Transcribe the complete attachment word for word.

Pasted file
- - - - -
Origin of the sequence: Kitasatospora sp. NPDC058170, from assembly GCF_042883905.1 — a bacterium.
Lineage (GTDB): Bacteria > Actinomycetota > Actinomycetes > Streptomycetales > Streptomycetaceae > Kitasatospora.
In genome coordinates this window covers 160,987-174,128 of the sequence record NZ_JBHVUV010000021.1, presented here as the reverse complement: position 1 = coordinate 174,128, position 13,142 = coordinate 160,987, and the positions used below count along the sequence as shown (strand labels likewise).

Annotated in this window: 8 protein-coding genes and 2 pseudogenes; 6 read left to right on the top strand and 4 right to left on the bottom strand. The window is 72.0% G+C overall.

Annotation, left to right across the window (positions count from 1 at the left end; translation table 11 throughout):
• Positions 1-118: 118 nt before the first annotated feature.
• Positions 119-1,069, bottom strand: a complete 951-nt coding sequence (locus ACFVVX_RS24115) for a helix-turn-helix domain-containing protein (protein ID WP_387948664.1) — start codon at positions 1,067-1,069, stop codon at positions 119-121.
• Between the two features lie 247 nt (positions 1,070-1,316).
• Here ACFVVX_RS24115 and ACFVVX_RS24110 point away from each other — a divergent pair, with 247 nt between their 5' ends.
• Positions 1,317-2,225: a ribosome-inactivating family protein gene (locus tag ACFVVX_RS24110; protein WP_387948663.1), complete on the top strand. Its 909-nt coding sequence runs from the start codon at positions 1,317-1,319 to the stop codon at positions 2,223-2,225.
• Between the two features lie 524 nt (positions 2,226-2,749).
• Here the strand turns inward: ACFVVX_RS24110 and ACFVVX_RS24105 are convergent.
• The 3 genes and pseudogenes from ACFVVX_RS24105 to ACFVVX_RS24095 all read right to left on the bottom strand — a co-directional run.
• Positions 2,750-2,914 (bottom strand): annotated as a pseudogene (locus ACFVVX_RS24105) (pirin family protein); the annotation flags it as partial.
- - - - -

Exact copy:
Origin of the sequence: Kitasatospora sp. NPDC058170, from assembly GCF_042883905.1 — a bacterium.
Lineage (GTDB): Bacteria > Actinomycetota > Actinomycetes > Streptomycetales > Streptomycetaceae > Kitasatospora.
In genome coordinates this window covers 160,987-174,128 of the sequence record NZ_JBHVUV010000021.1, presented here as the reverse complement: position 1 = coordinate 174,128, position 13,142 = coordinate 160,987, and the positions used below count along the sequence as shown (strand labels likewise).

Annotated in this window: 8 protein-coding genes and 2 pseudogenes; 6 read left to right on the top strand and 4 right to left on the bottom strand. The window is 72.0% G+C overall.

Annotation, left to right across the window (positions count from 1 at the left end; translation table 11 throughout):
• Positions 1-118: 118 nt before the first annotated feature.
• Positions 119-1,069, bottom strand: a complete 951-nt coding sequence (locus ACFVVX_RS24115) for a helix-turn-helix domain-containing protein (protein ID WP_387948664.1) — start codon at positions 1,067-1,069, stop codon at positions 119-121.
• Between the two features lie 247 nt (positions 1,070-1,316).
• Here ACFVVX_RS24115 and ACFVVX_RS24110 point away from each other — a divergent pair, with 247 nt between their 5' ends.
• Positions 1,317-2,225: a ribosome-inactivating family protein gene (locus tag ACFVVX_RS24110; protein WP_387948663.1), complete on the top strand. Its 909-nt coding sequence runs from the start codon at positions 1,317-1,319 to the stop codon at positions 2,223-2,225.
• Between the two features lie 524 nt (positions 2,226-2,749).
• Here the strand turns inward: ACFVVX_RS24110 and ACFVVX_RS24105 are convergent.
• The 3 genes and pseudogenes from ACFVVX_RS24105 to ACFVVX_RS24095 all read right to left on the bottom strand — a co-directional run.
• Positions 2,750-2,914 (bottom strand): annotated as a pseudogene (locus ACFVVX_RS24105) (pirin family protein); the annotation flags it as partial.